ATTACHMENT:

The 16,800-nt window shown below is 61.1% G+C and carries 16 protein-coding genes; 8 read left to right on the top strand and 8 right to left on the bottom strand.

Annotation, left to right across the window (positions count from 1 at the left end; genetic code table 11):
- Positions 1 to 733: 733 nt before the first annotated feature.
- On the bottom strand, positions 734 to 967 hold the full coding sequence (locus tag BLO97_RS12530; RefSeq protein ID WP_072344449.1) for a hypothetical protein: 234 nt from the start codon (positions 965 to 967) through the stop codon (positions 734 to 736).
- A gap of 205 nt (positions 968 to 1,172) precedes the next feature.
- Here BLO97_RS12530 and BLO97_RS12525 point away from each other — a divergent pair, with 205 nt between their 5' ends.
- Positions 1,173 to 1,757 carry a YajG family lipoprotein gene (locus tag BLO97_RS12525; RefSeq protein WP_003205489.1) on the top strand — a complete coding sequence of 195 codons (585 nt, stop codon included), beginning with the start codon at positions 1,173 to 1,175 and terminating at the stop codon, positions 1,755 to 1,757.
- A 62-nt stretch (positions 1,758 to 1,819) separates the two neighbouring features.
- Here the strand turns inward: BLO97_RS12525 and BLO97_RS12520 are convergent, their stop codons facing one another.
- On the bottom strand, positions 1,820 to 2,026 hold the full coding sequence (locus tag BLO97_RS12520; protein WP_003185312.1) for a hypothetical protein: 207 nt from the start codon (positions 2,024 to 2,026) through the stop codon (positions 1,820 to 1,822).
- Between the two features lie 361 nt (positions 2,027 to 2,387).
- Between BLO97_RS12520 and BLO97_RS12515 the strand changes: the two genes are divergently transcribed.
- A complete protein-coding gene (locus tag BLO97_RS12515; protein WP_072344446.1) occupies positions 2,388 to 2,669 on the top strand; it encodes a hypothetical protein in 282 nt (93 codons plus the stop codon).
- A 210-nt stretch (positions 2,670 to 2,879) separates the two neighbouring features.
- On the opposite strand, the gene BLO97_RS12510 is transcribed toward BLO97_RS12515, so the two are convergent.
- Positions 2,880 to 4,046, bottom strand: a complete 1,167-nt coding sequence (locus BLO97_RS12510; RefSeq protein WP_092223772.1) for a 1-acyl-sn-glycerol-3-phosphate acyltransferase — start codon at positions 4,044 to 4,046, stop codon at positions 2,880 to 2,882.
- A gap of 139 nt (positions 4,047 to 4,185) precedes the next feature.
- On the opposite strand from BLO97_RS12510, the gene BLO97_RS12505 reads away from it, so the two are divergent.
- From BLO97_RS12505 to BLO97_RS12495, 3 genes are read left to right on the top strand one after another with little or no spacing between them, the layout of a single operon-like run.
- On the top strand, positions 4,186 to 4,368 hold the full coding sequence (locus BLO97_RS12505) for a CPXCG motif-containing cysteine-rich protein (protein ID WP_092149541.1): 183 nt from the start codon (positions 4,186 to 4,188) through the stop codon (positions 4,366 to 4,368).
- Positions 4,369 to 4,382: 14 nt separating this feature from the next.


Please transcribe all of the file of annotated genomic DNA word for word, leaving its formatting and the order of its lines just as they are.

The 16,800-nt window shown below is 61.1% G+C and carries 16 protein-coding genes; 8 read left to right on the top strand and 8 right to left on the bottom strand.

Annotation, left to right across the window (positions count from 1 at the left end; genetic code table 11):
- Positions 1 to 733: 733 nt before the first annotated feature.
- On the bottom strand, positions 734 to 967 hold the full coding sequence (locus tag BLO97_RS12530; RefSeq protein ID WP_072344449.1) for a hypothetical protein: 234 nt from the start codon (positions 965 to 967) through the stop codon (positions 734 to 736).
- A gap of 205 nt (positions 968 to 1,172) precedes the next feature.
- Here BLO97_RS12530 and BLO97_RS12525 point away from each other — a divergent pair, with 205 nt between their 5' ends.
- Positions 1,173 to 1,757 carry a YajG family lipoprotein gene (locus tag BLO97_RS12525; RefSeq protein WP_003205489.1) on the top strand — a complete coding sequence of 195 codons (585 nt, stop codon included), beginning with the start codon at positions 1,173 to 1,175 and terminating at the stop codon, positions 1,755 to 1,757.
- A 62-nt stretch (positions 1,758 to 1,819) separates the two neighbouring features.
- Here the strand turns inward: BLO97_RS12525 and BLO97_RS12520 are convergent, their stop codons facing one another.
- On the bottom strand, positions 1,820 to 2,026 hold the full coding sequence (locus tag BLO97_RS12520; protein WP_003185312.1) for a hypothetical protein: 207 nt from the start codon (positions 2,024 to 2,026) through the stop codon (positions 1,820 to 1,822).
- Between the two features lie 361 nt (positions 2,027 to 2,387).
- Between BLO97_RS12520 and BLO97_RS12515 the strand changes: the two genes are divergently transcribed.
- A complete protein-coding gene (locus tag BLO97_RS12515; protein WP_072344446.1) occupies positions 2,388 to 2,669 on the top strand; it encodes a hypothetical protein in 282 nt (93 codons plus the stop codon).
- A 210-nt stretch (positions 2,670 to 2,879) separates the two neighbouring features.
- On the opposite strand, the gene BLO97_RS12510 is transcribed toward BLO97_RS12515, so the two are convergent.
- Positions 2,880 to 4,046, bottom strand: a complete 1,167-nt coding sequence (locus BLO97_RS12510; RefSeq protein WP_092223772.1) for a 1-acyl-sn-glycerol-3-phosphate acyltransferase — start codon at positions 4,044 to 4,046, stop codon at positions 2,880 to 2,882.
- A gap of 139 nt (positions 4,047 to 4,185) precedes the next feature.
- On the opposite strand from BLO97_RS12510, the gene BLO97_RS12505 reads away from it, so the two are divergent.
- From BLO97_RS12505 to BLO97_RS12495, 3 genes are read left to right on the top strand one after another with little or no spacing between them, the layout of a single operon-like run.
- On the top strand, positions 4,186 to 4,368 hold the full coding sequence (locus BLO97_RS12505) for a CPXCG motif-containing cysteine-rich protein (protein ID WP_092149541.1): 183 nt from the start codon (positions 4,186 to 4,188) through the stop codon (positions 4,366 to 4,368).
- Positions 4,369 to 4,382: 14 nt separating this feature from the next.